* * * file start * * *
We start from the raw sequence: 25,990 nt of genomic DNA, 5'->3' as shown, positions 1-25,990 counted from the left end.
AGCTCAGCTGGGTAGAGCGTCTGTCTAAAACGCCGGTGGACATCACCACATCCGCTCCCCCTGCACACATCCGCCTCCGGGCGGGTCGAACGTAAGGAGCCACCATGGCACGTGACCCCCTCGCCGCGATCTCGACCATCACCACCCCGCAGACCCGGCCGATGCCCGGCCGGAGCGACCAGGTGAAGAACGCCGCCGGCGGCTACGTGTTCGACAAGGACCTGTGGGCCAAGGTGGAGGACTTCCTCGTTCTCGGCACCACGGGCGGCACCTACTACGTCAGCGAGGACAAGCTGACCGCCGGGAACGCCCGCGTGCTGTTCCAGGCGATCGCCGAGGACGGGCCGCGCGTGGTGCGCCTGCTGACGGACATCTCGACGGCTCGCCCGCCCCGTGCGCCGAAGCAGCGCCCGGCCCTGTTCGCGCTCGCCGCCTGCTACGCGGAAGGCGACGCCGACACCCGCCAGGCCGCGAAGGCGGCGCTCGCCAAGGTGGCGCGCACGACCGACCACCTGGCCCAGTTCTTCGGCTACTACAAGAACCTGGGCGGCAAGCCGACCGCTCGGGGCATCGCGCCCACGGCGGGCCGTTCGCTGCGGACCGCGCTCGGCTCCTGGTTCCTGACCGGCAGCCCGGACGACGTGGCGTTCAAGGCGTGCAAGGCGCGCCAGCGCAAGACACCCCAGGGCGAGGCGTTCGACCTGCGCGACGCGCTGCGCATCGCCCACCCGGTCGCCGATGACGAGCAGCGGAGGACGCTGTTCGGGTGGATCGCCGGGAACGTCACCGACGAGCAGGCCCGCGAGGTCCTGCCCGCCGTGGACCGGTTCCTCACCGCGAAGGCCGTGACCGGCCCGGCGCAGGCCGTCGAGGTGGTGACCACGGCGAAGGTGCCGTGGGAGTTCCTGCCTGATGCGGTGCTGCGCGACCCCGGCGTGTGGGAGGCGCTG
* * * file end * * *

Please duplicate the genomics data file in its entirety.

We start from the raw sequence: 25,990 nt of genomic DNA, 5'->3' as shown, positions 1-25,990 counted from the left end.
AGCTCAGCTGGGTAGAGCGTCTGTCTAAAACGCCGGTGGACATCACCACATCCGCTCCCCCTGCACACATCCGCCTCCGGGCGGGTCGAACGTAAGGAGCCACCATGGCACGTGACCCCCTCGCCGCGATCTCGACCATCACCACCCCGCAGACCCGGCCGATGCCCGGCCGGAGCGACCAGGTGAAGAACGCCGCCGGCGGCTACGTGTTCGACAAGGACCTGTGGGCCAAGGTGGAGGACTTCCTCGTTCTCGGCACCACGGGCGGCACCTACTACGTCAGCGAGGACAAGCTGACCGCCGGGAACGCCCGCGTGCTGTTCCAGGCGATCGCCGAGGACGGGCCGCGCGTGGTGCGCCTGCTGACGGACATCTCGACGGCTCGCCCGCCCCGTGCGCCGAAGCAGCGCCCGGCCCTGTTCGCGCTCGCCGCCTGCTACGCGGAAGGCGACGCCGACACCCGCCAGGCCGCGAAGGCGGCGCTCGCCAAGGTGGCGCGCACGACCGACCACCTGGCCCAGTTCTTCGGCTACTACAAGAACCTGGGCGGCAAGCCGACCGCTCGGGGCATCGCGCCCACGGCGGGCCGTTCGCTGCGGACCGCGCTCGGCTCCTGGTTCCTGACCGGCAGCCCGGACGACGTGGCGTTCAAGGCGTGCAAGGCGCGCCAGCGCAAGACACCCCAGGGCGAGGCGTTCGACCTGCGCGACGCGCTGCGCATCGCCCACCCGGTCGCCGATGACGAGCAGCGGAGGACGCTGTTCGGGTGGATCGCCGGGAACGTCACCGACGAGCAGGCCCGCGAGGTCCTGCCCGCCGTGGACCGGTTCCTCACCGCGAAGGCCGTGACCGGCCCGGCGCAGGCCGTCGAGGTGGTGACCACGGCGAAGGTGCCGTGGGAGTTCCTGCCTGATGCGGTGCTGCGCGACCCCGGCGTGTGGGAGGCGCTG